In addition to visiting departments on the web, visit their offices as well. You’ll see signs for lectures and presentations, associations and clubs for undergraduates interested in the field, announcements of conferences and symposia, etc. You’ll meet people, both faculty and graduate students. Go to departmental events; even if you don’t know anything about the topics being presented, you’ll be amazed at what worlds open up to you.
Talk to Honors Advisors
Every Honors advisor has an advanced degree in an academic field and interests in other fields as well. Some of these areas of interest are listed on the Honors website. Feel free to make an appointment to talk with any advisor about his or her field, or about the broad area in which they have done their work. In addition, these Honors advisors have been in touch with departments in the three areas of the College and can talk with you about research in those areas.
Dr. Elleanor Crown: as liaison to concentration advisors, she can advise on all fields
Dr. Scott Kassner: Social Sciences
Professor Tim McKay: Sciences
Dr. Donna Wessel Walker: Humanities
Summer can be a great time to do research. In addition to the resources above, the Career Center’s “Finding an Internship” website is a great place to find a research internship. You can visit the Career Center’s office in 3200 Student Activities Building, too: they have advisors and brochures and other resources.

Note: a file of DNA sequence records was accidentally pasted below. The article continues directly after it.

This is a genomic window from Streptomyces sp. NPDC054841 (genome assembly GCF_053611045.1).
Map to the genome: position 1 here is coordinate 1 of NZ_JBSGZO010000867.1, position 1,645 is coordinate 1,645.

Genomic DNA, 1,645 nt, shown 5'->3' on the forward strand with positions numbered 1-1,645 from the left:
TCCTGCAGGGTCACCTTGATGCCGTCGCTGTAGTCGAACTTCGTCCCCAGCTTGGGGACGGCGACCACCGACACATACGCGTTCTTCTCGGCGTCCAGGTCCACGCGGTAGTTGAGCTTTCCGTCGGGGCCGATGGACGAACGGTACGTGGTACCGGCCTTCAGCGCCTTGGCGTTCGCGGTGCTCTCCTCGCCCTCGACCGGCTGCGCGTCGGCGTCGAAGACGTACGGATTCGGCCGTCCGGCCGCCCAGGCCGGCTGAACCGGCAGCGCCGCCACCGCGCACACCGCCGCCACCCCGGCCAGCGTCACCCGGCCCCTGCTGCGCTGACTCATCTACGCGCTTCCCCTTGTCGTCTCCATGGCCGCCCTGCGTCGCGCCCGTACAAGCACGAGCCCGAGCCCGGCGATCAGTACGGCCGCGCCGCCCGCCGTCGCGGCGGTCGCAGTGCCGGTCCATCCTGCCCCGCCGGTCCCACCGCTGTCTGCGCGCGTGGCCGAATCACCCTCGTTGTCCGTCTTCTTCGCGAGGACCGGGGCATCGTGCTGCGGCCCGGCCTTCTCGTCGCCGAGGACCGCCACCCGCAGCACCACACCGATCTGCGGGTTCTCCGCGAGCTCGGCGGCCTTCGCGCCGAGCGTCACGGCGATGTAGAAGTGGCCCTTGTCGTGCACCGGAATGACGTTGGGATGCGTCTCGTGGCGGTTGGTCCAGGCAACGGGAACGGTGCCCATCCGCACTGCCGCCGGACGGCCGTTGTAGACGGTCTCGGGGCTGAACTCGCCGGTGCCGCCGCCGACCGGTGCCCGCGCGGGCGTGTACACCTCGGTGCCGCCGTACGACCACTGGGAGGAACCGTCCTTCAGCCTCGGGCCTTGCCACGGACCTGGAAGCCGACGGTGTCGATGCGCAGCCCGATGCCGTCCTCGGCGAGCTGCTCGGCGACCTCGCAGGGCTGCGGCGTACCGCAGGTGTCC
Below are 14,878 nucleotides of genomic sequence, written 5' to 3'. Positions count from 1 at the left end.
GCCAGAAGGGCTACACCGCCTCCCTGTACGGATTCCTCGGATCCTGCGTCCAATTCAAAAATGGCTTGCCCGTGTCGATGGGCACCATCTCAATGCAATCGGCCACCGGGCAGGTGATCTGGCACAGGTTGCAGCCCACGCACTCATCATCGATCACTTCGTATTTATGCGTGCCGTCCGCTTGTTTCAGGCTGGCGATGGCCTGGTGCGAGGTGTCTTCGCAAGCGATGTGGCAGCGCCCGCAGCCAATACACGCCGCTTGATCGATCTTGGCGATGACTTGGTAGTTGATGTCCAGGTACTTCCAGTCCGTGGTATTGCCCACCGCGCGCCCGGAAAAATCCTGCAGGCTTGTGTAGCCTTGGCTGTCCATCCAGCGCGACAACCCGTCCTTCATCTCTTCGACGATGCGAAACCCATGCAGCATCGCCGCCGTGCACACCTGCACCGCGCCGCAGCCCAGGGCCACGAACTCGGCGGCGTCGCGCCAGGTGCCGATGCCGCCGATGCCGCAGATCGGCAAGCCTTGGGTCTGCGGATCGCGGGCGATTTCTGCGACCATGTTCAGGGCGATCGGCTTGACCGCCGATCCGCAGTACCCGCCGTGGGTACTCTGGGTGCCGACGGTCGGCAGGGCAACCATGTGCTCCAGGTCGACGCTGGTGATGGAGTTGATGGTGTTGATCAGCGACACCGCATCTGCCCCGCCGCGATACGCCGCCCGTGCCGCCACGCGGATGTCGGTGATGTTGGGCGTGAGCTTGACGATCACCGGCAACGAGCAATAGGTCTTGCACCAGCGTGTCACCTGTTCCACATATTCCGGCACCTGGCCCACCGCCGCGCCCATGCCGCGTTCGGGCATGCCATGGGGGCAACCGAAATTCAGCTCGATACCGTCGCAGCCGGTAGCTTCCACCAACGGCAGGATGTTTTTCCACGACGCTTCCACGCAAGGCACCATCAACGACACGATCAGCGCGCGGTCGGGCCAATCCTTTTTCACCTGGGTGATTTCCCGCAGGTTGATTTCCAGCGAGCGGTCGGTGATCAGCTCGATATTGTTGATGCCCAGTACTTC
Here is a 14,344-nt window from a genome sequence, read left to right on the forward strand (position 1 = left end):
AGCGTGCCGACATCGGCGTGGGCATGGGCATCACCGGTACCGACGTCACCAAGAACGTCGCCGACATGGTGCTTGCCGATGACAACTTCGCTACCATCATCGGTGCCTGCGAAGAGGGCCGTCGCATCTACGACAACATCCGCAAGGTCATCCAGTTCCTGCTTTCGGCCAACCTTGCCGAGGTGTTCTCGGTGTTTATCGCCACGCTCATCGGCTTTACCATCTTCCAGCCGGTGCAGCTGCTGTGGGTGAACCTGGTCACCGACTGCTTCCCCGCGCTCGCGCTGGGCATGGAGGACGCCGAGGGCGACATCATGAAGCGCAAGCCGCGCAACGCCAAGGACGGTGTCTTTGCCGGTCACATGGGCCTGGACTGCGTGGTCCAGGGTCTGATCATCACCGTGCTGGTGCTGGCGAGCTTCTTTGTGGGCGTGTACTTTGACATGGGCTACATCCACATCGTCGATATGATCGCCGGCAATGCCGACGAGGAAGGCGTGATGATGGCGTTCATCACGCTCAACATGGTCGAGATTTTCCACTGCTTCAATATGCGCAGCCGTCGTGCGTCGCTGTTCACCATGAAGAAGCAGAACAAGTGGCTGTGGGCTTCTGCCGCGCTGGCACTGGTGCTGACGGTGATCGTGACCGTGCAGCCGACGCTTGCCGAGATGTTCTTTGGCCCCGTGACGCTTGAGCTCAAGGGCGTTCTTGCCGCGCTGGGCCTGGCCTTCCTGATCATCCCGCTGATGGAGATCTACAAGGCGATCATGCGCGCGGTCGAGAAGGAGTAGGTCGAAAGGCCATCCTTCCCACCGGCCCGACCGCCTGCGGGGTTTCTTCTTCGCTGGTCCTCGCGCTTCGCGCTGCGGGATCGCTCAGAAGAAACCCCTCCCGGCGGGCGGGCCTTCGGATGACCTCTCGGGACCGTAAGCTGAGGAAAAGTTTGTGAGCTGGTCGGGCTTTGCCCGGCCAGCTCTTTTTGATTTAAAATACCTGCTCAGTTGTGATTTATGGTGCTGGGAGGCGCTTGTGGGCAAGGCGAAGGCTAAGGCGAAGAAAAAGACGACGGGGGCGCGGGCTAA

Also, the National Science Foundation website offers “Research Experiences for Undergraduates” (REU). Applications are typically due at the end of Jan/beg Feb: look into this over winter break, talking to faculty before winter break.
Need financial support for your summer project? The Honors Program has some funds for students doing research. See details in the Scholarship section of the Honors website.
While we encourage you to become involved in research early in your UM career, it is the research that you will do for your Honors thesis that will probably be the capstone of your Michigan career. In fact, to graduate “with Honors” you must complete your department’s Honors concentration requirements, which usually include a thesis. The specifics of the thesis process are supervised by LSA departments, and the Bulletin and individual department websites are good first places to learn about this process. You should, however, begin a conversation about doing a thesis as soon as you meet with an Honors concentration advisor to declare your concentration. Also, talk about your research interests with faculty in your Honors courses. One of them could become your thesis advisor or point you toward faculty who share your interests.
The thesis is your opportunity to explore a question deeply. In the process of researching and writing your thesis, you will develop and polish research techniques and analytical skills that will almost certainly useful in professional or graduate school and in your career. You will also prove that you have the persistence that will carry you through a long project. A thesis is your opportunity to go beyond being a student to become a contributor to the research mission of one of the world’s great universities.